You’ve got a great project and you’re ready to start the approval process. However, some community members are opposed to your project, and one or two of them have just been elected to the city council, after having run on a platform of unequivocal opposition to your project. What, if anything, can you do?
The first question to ask is, what kind of land use approvals are you seeking? If they are legislative approvals, such as a general plan amendment or a rezoning, then the answer is that there probably is nothing you can do about the apparent bias of the new city council members. Decisions by the Supreme Courts of both the United States and California have stressed the free speech rights of politicians who espouse the concerns of the electorate. Suppose the approvals sought aren’t legislative, but are, instead, administrative. Typically, administrative approvals are not issued by an elected body and include approvals such as subdivision maps, conditional use permits and variances. Here there is a possibility of relief, so long as you can allege “concrete facts” which demonstrate bias or an unacceptable probability of actual bias. A decision maker’s previously-voiced opposition to a project generally isn’t enough to justify his or her disqualification. Real examples of actions which demonstrate an appropriate probability of actual bias on the part of a decision maker include (i) writing an article objecting to a project while it is undergoing the approval process, (ii) having ex parte contacts with project opponents and failing to disclose those contacts, (iii) improperly appealing an action taken by a planning commission, and (iv) urinating on the property subject to the entitlement approvals at issue. (Yes, these are all real-life examples taken from the case law.)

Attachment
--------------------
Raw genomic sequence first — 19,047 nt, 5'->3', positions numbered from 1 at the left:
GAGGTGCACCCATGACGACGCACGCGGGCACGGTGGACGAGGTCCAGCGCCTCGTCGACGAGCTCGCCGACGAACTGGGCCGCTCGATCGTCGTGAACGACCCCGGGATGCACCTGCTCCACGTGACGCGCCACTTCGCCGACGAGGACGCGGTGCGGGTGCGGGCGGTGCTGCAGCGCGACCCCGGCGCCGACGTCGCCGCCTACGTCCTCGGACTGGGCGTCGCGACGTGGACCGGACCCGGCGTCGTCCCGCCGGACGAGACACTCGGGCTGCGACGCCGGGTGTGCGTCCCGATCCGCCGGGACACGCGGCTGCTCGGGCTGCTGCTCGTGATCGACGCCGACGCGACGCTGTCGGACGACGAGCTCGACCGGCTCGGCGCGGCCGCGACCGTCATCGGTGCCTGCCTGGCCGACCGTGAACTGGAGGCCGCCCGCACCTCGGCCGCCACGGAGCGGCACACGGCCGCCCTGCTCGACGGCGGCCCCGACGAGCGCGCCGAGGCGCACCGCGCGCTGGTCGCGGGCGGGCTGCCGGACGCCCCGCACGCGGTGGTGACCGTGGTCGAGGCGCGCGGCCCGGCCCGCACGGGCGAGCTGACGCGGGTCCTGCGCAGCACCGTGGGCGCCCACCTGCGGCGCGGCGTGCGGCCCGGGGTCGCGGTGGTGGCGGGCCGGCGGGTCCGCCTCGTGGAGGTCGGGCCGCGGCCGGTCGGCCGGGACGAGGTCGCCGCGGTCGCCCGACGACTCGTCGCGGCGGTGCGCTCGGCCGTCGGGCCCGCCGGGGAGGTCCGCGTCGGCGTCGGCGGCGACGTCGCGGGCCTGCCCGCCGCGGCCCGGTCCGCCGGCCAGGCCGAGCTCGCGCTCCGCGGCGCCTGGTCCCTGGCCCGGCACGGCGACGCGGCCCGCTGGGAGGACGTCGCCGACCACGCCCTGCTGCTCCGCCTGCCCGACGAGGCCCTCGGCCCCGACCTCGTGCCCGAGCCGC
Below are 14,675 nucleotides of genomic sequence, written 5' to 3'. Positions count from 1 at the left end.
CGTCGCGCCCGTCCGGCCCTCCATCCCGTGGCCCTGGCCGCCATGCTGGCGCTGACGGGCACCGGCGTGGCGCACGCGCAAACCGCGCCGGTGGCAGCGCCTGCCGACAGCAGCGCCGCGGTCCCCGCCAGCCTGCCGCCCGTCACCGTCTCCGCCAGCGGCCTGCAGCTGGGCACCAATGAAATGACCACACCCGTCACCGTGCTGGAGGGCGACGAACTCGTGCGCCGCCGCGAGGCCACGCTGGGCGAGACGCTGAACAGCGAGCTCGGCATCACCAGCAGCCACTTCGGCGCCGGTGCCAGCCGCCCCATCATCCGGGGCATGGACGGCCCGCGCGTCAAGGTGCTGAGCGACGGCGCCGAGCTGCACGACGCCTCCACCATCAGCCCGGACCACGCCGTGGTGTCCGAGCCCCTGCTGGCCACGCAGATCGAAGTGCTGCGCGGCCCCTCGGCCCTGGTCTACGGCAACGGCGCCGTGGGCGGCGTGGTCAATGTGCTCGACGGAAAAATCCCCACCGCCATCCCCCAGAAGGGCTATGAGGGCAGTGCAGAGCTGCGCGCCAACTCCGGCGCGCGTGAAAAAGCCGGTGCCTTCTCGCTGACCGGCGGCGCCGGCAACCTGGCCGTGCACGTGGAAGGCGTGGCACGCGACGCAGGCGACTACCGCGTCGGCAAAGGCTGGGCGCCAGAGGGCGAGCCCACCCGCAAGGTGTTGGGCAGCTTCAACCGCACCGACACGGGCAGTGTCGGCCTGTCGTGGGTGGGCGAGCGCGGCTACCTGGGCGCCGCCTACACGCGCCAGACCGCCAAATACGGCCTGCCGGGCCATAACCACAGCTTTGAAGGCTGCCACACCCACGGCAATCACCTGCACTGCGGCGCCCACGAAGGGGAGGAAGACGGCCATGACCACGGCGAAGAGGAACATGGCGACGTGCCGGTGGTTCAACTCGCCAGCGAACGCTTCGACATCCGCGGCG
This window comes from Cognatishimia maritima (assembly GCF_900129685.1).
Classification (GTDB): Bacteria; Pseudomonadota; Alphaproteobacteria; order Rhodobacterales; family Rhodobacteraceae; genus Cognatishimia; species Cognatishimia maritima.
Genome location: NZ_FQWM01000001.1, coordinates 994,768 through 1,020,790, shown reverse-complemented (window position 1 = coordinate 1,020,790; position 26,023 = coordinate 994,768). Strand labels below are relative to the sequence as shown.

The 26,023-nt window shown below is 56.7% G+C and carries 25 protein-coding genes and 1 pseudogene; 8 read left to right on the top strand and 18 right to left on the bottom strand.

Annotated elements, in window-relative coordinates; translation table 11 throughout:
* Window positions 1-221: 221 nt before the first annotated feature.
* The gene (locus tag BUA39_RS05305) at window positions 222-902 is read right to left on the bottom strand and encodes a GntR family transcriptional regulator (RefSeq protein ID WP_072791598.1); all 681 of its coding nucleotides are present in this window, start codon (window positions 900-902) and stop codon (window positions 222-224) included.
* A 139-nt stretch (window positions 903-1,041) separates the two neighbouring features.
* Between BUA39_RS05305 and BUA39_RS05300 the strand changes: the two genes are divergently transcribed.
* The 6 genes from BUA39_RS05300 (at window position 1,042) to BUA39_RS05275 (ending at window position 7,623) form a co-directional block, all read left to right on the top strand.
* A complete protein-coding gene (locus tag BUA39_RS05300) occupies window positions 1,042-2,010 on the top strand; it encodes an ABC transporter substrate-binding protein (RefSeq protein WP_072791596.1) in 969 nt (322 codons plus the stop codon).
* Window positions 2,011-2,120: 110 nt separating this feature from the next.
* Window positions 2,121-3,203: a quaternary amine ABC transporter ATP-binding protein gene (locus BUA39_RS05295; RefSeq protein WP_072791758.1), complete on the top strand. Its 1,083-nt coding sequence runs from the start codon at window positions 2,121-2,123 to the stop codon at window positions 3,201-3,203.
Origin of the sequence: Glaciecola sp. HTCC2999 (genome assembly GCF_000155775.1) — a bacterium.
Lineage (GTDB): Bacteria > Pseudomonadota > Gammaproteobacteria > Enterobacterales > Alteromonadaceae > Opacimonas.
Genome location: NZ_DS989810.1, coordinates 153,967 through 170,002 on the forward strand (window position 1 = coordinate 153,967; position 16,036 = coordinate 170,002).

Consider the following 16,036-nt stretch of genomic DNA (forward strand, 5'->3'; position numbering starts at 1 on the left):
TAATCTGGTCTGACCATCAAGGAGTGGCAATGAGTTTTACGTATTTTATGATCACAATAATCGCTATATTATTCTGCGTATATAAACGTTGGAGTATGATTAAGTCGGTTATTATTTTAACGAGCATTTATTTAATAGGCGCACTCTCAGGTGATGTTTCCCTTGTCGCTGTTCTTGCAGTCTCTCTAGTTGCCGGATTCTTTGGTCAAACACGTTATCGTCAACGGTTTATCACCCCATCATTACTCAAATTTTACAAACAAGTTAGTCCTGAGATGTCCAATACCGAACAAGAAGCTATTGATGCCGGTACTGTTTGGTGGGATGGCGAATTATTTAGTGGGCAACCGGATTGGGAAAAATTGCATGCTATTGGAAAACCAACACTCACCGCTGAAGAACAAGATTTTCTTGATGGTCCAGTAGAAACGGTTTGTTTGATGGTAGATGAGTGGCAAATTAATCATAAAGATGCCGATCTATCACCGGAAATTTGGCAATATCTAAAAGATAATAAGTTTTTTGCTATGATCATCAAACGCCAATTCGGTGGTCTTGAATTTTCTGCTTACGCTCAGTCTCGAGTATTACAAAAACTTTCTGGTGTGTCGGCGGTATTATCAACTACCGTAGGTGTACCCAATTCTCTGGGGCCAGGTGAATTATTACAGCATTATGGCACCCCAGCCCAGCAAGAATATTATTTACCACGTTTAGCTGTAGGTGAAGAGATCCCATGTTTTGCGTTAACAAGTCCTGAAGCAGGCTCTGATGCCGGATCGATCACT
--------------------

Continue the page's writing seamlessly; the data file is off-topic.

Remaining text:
Suppose that, like these examples above, you do have concrete facts sufficient to demonstrate a probability of actual bias. What should you do? The first thing to do is to ask for the decision maker’s recusal. You might waive your right to complain later if you fail to ask for the decision maker’s recusal if you know of the bias before the hearing on your project. If you learn of the bias after the hearing, you should ask for reconsideration based on the newly learned facts to again avoid any claim of waiver.
Suppose you convince a judge that you were the victim of bias, what happens then? As a practical matter, it depends on the provisions of the applicable municipal code. A typical land use approval situation is when a planning commission approves an administrative act, which is then appealed by a project opponent to the city council. A judge can’t set aside a city council’s grant of an appeal and then order the reinstatement of the planning commission’s approval. Instead, the judge must remand the appeal to the council with an order that the appeal be reconsidered without the biased council member being allowed to take part in the reconsideration.
Given the relatively high bar for demonstrating bias, the bottom line is that disqualification for bias in the land use approval process is the exception and not the rule. A developer should spend his or her time working for a political solution rather than hoping that a judge will salvage a project which has been unfairly denied its land use approvals.